Jüri Koll from ViCA is writing about Kaija Kesa´s prints

Kaija Kesa's exquisite master prints have a contemplative technical and aesthetic vernacular which compliments their steadily positive point of view. For her "Bright Souls" series she uses "anonymous, accidental" found photographs of children and their family members, and combines multiple techniques such as drypoint, etching and collage to create works of beauty and grace through strength. In this particular series strength is a result of the direct perspective of the subjects, who look directly towards the viewer, presenting themselves as they wish to be seen - happy, healthy, optimistic. Removing the original backgrounds of the found photographs intensifies this intent, further enhanced with a new format and the elegantly observant depictions of environmentally-based backgrounds which replace them.


One of her newest works, "Peaceful Evening" depicts a confident man holding the top of a chair with his other hand on his hip looking outward toward someone who might join him. He and his chair are placed in the middle of a stream that has become solid ground under Kesa's tools, while we are invited to study the intricate, thickly grown banks and sky beyond, and the sandy shore where he looks.
Another work, which I have had the pleasure of studying in her studio, is "Quiet Morning" in which a woman with a sun hat looks slightly off to our left with the barest smile of self confidence, hands behind her back, ready for what's next. At first glance she's in a canoe built for pleasure, one you might find in a park. Then she's in front of it, while behind her is the dense river's edge with a solid old tree dominating the bank, reflected in the water all around. The tree and river edge form the other half of a yin/yang composition that's subtle and strong. The technique is photopolymer, drypoint, and Chinese collage, otherwise known as "bapo", which translates roughly to "eight brokens" and treasures remnants of the past, even the most damaged ones, by repainting or recreating it's texture, it's materiality. In this work Kesa masters her subject, reinforcing her intent through transliteration - altogether - of emotion, aesthetic, and technique, always valuing the latter as intrinsic to her work.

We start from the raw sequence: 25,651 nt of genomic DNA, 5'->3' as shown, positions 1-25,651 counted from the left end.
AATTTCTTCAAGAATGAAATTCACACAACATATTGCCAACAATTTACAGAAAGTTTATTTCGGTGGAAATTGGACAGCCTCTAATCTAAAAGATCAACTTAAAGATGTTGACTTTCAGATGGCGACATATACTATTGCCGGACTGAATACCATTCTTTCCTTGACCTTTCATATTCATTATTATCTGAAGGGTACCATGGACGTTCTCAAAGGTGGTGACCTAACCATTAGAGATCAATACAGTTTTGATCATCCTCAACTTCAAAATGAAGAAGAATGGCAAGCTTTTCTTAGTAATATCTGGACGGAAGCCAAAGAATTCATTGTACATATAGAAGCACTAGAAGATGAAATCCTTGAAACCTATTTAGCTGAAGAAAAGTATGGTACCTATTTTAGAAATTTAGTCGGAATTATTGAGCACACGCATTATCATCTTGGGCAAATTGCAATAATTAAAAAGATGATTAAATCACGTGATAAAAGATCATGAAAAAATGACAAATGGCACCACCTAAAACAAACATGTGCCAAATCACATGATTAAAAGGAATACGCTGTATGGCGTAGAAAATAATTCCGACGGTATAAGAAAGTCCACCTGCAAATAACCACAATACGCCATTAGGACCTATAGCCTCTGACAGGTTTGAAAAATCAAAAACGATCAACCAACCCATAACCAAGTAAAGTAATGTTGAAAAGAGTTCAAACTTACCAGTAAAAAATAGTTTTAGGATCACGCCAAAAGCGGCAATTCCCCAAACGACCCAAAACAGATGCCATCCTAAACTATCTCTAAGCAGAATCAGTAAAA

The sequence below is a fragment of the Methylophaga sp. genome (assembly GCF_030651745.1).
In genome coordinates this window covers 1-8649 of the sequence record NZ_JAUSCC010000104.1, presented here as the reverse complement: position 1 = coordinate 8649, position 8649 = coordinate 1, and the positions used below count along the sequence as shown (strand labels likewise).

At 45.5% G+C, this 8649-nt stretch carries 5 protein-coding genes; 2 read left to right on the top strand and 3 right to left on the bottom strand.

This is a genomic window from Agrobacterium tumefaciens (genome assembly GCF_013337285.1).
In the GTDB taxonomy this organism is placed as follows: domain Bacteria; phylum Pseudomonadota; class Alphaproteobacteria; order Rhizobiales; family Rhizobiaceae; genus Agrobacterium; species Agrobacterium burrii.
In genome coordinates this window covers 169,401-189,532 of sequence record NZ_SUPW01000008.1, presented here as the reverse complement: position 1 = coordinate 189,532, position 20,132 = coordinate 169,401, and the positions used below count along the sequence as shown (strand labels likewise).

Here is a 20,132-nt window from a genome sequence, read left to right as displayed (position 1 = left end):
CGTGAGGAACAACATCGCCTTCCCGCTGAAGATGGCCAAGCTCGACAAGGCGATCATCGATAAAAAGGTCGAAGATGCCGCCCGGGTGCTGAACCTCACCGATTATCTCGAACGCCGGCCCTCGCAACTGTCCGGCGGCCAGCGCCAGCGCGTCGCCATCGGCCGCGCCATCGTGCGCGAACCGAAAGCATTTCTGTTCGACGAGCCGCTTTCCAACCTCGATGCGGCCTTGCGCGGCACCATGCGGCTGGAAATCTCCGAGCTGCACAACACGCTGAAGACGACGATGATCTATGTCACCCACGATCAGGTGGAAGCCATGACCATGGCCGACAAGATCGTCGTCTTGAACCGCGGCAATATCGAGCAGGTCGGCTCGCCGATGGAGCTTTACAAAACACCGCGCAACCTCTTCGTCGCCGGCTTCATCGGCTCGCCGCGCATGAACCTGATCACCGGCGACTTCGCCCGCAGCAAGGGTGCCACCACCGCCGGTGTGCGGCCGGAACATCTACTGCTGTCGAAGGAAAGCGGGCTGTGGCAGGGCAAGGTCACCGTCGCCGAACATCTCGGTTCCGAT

Another of her series, on butterflies, bees, and other insects, draws attention to the need to protect pollinating insects around the world, and were part of her "Dedication to Bees" exhibition. Each figure is built with a dry needle technique, which requires strong hands to execute, and that effort transforms the insect into a worker unto itself, along with the print. In particular her work "Bombus/Bumblebee" illustrates this beautifully. All the works in this series are presented as scientific illustrations of specimens requiring further discovery and respect.

She creates her masterworks in her print studio/gallery in Tallinn, Estonia, a country with a long tradition of excellence in the challenging medium of the fine art print, which she continues with her personal, yet universal body of work.


Juri Koll, Founder/Director
Venice Institute of Contemporary Art (ViCA)
Los Angeles, California
July, 2021
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Külliki Järvila - "Minu punkt"

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